How to Build Relationships that Provide an Admissions Boost
Prospective graduate students are all looking for a way to outshine the competition. Building relationships with faculty members, especially those you might wish to work with while you’re in the program, can also go a long way toward making your application stand out. Here's how to make it happen.
A productive and positive relationship with a graduate department or particular professor can begin early on in the admissions process or even while you are still shopping for schools. As you consider programs, reach out to the departments directly via email – a general contact address is usually available on the departmental website. Express polite interest in the program and introduce yourself and your academic interests. Ask a few introductory questions that get the ball rolling – are there alumni you can speak with? Would you be able to sit in on a class sometime? Take a tour? Anything that can get your foot in the door and get you in conversations with people who currently or recently attended the program is a good start. These people can introduce you to current faculty. You should also reach out to people from your undergraduate program. It's possible that one of your professors or recommendation letter writers knows or has worked with a faculty member in your preferred program. This can be a great way to get an introduction!
Be an Expert
Once you do make contact with a faculty member, have something compelling to say. Make sure you've read their publications and are up on recent developments in the field. Prepare a few talking points that highlight what you can contribute to their ongoing research projects. Be able to speak knowledgeably about the connections between their work and your interests and talents. Make sure you are confident (but not cocky!) when you highlight the unique set of skills and knowledge that you can bring to the table.
But Admit You Have More to Learn
If you are interested in a graduate program, it’s because you know there are some skills and information that you have not yet mastered. Be specific about what you hope to gain from the program. Have a general idea about what you would like to do after the graduate program, and be prepared to discuss with the faculty member how your time in the program would contribute to that end goal. If they are going to work with you, they want to know where you think it will lead. Be both realistic and ambitious in these conversations. If you have any weaknesses in your application, reveal them, and ask for advice on how best to address them in your application.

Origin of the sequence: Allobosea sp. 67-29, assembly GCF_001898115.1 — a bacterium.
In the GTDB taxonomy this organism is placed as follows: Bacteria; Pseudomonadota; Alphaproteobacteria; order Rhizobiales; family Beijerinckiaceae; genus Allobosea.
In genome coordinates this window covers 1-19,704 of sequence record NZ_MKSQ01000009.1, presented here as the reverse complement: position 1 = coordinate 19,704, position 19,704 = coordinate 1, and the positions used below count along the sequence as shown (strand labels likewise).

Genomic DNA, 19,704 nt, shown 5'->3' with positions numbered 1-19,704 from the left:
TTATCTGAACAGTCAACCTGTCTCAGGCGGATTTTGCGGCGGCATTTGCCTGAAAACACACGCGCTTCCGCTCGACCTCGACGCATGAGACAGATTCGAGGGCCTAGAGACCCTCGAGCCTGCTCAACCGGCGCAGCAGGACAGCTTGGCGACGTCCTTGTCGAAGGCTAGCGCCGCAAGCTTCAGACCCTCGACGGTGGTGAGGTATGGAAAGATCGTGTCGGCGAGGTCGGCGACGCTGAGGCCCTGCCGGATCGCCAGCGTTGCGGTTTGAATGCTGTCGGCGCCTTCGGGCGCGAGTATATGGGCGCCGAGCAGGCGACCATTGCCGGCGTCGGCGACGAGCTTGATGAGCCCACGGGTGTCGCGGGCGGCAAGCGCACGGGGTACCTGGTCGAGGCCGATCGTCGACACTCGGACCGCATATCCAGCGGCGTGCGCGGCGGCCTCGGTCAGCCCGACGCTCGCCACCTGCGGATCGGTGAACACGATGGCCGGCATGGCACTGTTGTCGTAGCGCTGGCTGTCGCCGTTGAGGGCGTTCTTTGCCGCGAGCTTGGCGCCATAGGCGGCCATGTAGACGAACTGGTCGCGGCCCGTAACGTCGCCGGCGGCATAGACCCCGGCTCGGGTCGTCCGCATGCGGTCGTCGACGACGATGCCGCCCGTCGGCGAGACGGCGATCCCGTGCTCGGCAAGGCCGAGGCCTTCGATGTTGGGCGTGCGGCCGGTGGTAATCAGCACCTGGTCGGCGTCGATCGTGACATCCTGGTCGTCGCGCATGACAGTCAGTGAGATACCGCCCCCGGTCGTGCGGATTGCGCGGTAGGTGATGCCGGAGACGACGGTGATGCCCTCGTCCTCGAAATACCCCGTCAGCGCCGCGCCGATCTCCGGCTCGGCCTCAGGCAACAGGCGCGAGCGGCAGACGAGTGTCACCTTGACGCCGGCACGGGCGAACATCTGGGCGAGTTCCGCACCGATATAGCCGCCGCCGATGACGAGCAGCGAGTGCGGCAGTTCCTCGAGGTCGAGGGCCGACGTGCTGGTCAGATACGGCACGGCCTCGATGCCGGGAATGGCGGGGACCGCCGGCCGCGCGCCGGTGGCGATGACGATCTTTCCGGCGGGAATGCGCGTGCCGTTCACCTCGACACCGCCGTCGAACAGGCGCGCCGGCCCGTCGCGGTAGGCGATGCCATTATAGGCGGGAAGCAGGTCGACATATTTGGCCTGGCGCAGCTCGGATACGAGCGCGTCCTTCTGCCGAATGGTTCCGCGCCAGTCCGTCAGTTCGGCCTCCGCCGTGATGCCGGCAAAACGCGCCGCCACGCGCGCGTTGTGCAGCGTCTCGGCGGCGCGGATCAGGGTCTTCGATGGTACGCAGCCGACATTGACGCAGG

Continue the Conversation
The point of this is to build an ongoing relationship. When you speak to a faculty member, take notes on your conversations (or jot a few afterwards), so that you can pick up the threads the next time you have contact. When possible, attend conferences or track the news in the your academic field and when something particularly relevant pops up, get in touch with a quick email comment or ask a question that relates to the professor’s research. But make sure you don't overwhelm them; always be polite and mindful of the time they are giving to you.
Build a Lasting Network
To make these connections last, make sure you are always your genuine self, but your most hardworking, professional self. Let your talents shine, and actively engage in these conversations with faculty. Then, when application time rolls around, you will have hit the ground running with the departmental admissions committee; faculty members will recognize your name and know you have something positive to contribute to the department. But a university wide admissions committee might not know about you yet, so be sure to include on your application that you are particularly interested in working with Professor X, and mention that you have already been in contact with that faculty member. Make sure your contact knows your application has gone in, and then let your great network building work for you.
Close the Conversation Gracefully
When all this networking comes to fruition, you should hear good news from more than one school. After you decide which program to attend, remember to get in touch with the people you met along the way. Let all the faculty members you contacted know where you ended up and thank them for their time. Keep the door open for future conversations down the road. These people are part of your academic community and professional network now, so be sure to end on a positive and professional note.